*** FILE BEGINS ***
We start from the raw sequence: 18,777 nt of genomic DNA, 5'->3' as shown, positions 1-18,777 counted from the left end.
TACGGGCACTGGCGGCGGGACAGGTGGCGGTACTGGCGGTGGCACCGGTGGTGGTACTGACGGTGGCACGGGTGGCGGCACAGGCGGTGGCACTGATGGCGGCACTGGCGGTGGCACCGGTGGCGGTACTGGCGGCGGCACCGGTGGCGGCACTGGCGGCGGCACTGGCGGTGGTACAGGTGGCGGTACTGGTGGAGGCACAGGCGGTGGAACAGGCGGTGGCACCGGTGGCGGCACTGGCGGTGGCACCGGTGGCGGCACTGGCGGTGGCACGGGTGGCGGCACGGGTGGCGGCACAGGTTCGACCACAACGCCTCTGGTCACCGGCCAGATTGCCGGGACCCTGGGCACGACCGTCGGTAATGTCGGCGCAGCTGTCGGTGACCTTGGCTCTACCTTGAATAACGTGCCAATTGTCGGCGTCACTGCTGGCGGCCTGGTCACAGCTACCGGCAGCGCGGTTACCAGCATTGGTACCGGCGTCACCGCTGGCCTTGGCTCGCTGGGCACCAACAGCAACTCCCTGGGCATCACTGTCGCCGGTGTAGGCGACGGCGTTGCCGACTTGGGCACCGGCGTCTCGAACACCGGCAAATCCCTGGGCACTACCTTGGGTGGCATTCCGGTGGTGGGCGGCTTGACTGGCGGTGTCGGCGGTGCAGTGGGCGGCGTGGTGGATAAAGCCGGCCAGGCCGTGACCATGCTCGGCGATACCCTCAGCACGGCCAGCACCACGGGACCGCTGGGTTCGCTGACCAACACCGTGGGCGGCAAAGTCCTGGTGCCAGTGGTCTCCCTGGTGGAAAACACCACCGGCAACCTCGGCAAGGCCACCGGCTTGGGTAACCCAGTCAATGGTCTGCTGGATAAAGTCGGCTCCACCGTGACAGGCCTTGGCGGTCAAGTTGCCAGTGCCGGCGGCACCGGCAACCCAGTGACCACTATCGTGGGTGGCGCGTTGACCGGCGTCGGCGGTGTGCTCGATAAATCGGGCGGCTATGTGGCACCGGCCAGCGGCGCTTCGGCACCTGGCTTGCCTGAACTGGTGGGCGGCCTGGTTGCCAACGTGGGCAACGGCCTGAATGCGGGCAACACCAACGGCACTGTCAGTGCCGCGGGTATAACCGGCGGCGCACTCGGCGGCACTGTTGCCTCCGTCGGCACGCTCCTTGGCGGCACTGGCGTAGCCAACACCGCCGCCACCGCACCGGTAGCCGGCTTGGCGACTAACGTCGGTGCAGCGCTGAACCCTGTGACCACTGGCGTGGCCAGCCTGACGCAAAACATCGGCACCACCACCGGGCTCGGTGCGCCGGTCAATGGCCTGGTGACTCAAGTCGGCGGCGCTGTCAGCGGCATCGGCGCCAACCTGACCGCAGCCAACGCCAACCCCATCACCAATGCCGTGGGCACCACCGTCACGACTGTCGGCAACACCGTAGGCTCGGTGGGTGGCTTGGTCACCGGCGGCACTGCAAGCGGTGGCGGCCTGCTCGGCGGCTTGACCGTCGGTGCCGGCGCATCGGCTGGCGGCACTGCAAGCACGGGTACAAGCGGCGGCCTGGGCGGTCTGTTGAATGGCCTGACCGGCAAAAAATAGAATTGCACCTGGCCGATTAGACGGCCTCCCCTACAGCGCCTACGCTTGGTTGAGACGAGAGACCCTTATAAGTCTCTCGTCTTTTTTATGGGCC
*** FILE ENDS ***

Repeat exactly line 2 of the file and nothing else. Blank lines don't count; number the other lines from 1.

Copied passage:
TACGGGCACTGGCGGCGGGACAGGTGGCGGTACTGGCGGTGGCACCGGTGGTGGTACTGACGGTGGCACGGGTGGCGGCACAGGCGGTGGCACTGATGGCGGCACTGGCGGTGGCACCGGTGGCGGTACTGGCGGCGGCACCGGTGGCGGCACTGGCGGCGGCACTGGCGGTGGTACAGGTGGCGGTACTGGTGGAGGCACAGGCGGTGGAACAGGCGGTGGCACCGGTGGCGGCACTGGCGGTGGCACCGGTGGCGGCACTGGCGGTGGCACGGGTGGCGGCACGGGTGGCGGCACAGGTTCGACCACAACGCCTCTGGTCACCGGCCAGATTGCCGGGACCCTGGGCACGACCGTCGGTAATGTCGGCGCAGCTGTCGGTGACCTTGGCTCTACCTTGAATAACGTGCCAATTGTCGGCGTCACTGCTGGCGGCCTGGTCACAGCTACCGGCAGCGCGGTTACCAGCATTGGTACCGGCGTCACCGCTGGCCTTGGCTCGCTGGGCACCAACAGCAACTCCCTGGGCATCACTGTCGCCGGTGTAGGCGACGGCGTTGCCGACTTGGGCACCGGCGTCTCGAACACCGGCAAATCCCTGGGCACTACCTTGGGTGGCATTCCGGTGGTGGGCGGCTTGACTGGCGGTGTCGGCGGTGCAGTGGGCGGCGTGGTGGATAAAGCCGGCCAGGCCGTGACCATGCTCGGCGATACCCTCAGCACGGCCAGCACCACGGGACCGCTGGGTTCGCTGACCAACACCGTGGGCGGCAAAGTCCTGGTGCCAGTGGTCTCCCTGGTGGAAAACACCACCGGCAACCTCGGCAAGGCCACCGGCTTGGGTAACCCAGTCAATGGTCTGCTGGATAAAGTCGGCTCCACCGTGACAGGCCTTGGCGGTCAAGTTGCCAGTGCCGGCGGCACCGGCAACCCAGTGACCACTATCGTGGGTGGCGCGTTGACCGGCGTCGGCGGTGTGCTCGATAAATCGGGCGGCTATGTGGCACCGGCCAGCGGCGCTTCGGCACCTGGCTTGCCTGAACTGGTGGGCGGCCTGGTTGCCAACGTGGGCAACGGCCTGAATGCGGGCAACACCAACGGCACTGTCAGTGCCGCGGGTATAACCGGCGGCGCACTCGGCGGCACTGTTGCCTCCGTCGGCACGCTCCTTGGCGGCACTGGCGTAGCCAACACCGCCGCCACCGCACCGGTAGCCGGCTTGGCGACTAACGTCGGTGCAGCGCTGAACCCTGTGACCACTGGCGTGGCCAGCCTGACGCAAAACATCGGCACCACCACCGGGCTCGGTGCGCCGGTCAATGGCCTGGTGACTCAAGTCGGCGGCGCTGTCAGCGGCATCGGCGCCAACCTGACCGCAGCCAACGCCAACCCCATCACCAATGCCGTGGGCACCACCGTCACGACTGTCGGCAACACCGTAGGCTCGGTGGGTGGCTTGGTCACCGGCGGCACTGCAAGCGGTGGCGGCCTGCTCGGCGGCTTGACCGTCGGTGCCGGCGCATCGGCTGGCGGCACTGCAAGCACGGGTACAAGCGGCGGCCTGGGCGGTCTGTTGAATGGCCTGACCGGCAAAAAATAGAATTGCACCTGGCCGATTAGACGGCCTCCCCTACAGCGCCTACGCTTGGTTGAGACGAGAGACCCTTATAAGTCTCTCGTCTTTTTTATGGGCC